In a world of flesh and cellulose, who holds the power? Do we, the flesh, hold the power to cut down the trees, or do the trees hold to power to relieve us of our air once they are gone? This attitude of mutually assured destruction is the wrong way to go about creating balance. Like it or not, we are stuck with each other. But plants do not have to be a constant hindrance to human expansion, and humans do not have to be a grim reaper for the woods and forests.
This summer when I visited Floriade, the once-per-decade World Horticultural Expo in the Netherlands, I had the privilege to see the power and beauty of what can be done when man doesn’t just accommodate nature, but embraces it and folds nature and technology together. A house that grows its own food on the walls, buildings made from living trees that heal themselves when damaged and home-sized algae reactors that can clean the air and provide valuable biomass were only a few of the innovations present at Floriade.
There were houses that processed their waste to charge electric cars, and lighting systems that captured natural sunlight and released it at night without any need for electrical power. But even more impressive than the technology present at the expo was the cooperative presence of over 20 countries. Each contributing country constructed a pavilion incorporating the national architectural aesthetic as well as a botanical technology innovation. If we were lucky, the national pavilions were also serving their national dishes.
Chicken curry odors wafted and gemstones sparkled from the Nepal pavilion. Sambouseks from Turkey made mouths water from hundreds of feet away. Wood carvings and jewelry from Sudan showed the artistic side of a country torn apart by strife.
Countries from every continent were represented, from Yemen and Turkey, China and South Korea, Spain and Italy, Indonesia, Nepal, Ecuador, Kenya and even Pakistan and Sudan. Visiting each pavilion was like taking an international flight to the country itself. The smells, the plants, the architecture and the garden styles were all emblematic of the host country, and all were as different as the countries themselves.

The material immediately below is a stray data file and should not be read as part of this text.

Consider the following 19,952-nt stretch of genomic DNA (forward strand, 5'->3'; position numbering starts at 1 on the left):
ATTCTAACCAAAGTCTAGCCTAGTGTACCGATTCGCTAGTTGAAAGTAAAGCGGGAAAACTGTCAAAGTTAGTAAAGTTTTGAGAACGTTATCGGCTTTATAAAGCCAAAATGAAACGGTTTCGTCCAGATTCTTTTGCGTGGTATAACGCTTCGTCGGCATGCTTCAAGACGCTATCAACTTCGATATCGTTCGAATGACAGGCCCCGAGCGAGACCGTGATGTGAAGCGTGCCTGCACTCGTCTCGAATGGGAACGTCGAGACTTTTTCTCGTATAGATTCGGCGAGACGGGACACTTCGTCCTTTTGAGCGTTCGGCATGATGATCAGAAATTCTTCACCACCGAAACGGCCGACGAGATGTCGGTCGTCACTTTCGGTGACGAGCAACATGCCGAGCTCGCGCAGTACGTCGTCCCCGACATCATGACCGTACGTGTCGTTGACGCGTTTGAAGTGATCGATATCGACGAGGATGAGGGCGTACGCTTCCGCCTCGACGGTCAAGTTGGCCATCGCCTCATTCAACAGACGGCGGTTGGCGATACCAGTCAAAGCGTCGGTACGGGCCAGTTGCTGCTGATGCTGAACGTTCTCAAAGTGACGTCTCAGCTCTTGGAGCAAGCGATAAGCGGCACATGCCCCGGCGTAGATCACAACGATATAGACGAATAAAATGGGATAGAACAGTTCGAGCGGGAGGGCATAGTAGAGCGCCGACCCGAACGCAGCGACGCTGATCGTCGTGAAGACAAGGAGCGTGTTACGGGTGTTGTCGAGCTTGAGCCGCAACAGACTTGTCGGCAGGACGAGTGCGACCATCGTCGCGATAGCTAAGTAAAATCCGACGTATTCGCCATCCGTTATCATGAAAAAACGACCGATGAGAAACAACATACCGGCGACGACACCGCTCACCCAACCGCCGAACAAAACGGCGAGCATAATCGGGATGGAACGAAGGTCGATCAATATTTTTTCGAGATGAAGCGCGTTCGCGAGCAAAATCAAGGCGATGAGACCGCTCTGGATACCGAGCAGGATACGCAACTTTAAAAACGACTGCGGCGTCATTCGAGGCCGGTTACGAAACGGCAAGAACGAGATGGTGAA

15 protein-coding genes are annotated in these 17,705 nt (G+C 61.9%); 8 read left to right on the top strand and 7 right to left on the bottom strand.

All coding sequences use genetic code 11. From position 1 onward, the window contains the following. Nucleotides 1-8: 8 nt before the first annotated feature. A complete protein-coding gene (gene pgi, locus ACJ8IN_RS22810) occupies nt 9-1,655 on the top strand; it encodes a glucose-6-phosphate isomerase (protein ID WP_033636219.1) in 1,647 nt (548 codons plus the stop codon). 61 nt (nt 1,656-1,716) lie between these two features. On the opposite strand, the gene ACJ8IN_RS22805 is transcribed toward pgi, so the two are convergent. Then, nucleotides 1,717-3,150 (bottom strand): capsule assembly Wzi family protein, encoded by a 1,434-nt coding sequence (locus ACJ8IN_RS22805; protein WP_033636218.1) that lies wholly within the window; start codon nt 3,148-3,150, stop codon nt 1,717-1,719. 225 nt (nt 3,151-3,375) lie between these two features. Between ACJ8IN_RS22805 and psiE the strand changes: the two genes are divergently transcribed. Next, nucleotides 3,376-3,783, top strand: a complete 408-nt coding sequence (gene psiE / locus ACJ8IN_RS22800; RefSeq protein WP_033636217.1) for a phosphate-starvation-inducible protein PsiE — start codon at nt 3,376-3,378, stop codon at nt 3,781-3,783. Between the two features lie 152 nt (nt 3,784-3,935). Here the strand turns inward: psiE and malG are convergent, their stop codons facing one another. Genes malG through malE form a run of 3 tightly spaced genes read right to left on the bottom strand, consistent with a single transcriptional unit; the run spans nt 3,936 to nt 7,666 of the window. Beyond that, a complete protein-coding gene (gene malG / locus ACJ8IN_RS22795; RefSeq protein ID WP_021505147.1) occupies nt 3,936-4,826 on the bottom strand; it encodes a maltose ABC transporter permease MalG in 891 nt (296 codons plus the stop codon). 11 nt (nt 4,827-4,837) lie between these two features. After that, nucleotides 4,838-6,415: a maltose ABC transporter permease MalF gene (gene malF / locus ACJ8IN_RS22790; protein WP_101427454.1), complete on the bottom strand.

In a time when the world is becoming more and more concerned about our ecological future, Floriade was a literal and metaphorical breath of fresh air, reminding visitors that human ingenuity reaches beyond finding better ways to mine, cut and burn. When our minds are set to the task, we can create art that we can live in, and industry that is beautiful to look at. We can create self-sustaining environments that contain more biodiversity than any other place on earth.
This international and inter-species cooperation represents a new paradigm of where our society should be heading. One country changing its environmental policy will have little effect if other nations do not follow suit. What Floriade demonstrated was that even the most industrial nations, even the countries with their minds set on expansion, can do so with absolutely no harm to the environment.
The technologies that come out of such an endeavor can often bud off technologies that, even with no practical value, can provide an aesthetic alternative to existing technologies. Hanging gardens in your kitchen, kitchen tables made of grass and flowers that will use the crumbs you spill as compost, the list goes on.
And just when you think that the walk-around naturalism is becoming too much to handle, you can take a ride on a cable car gondola 300 feet above the park powered by 100 percent solar energy.
Technology is not anti-nature, and nature is not anti-technology. The two can coincide beautifully, and with better results than if either were working independently. You do not have to visit Floriade to understand how beneficial such a mindset can be.
HUDSON LOFCHIE can be reached at firstname.lastname@example.org.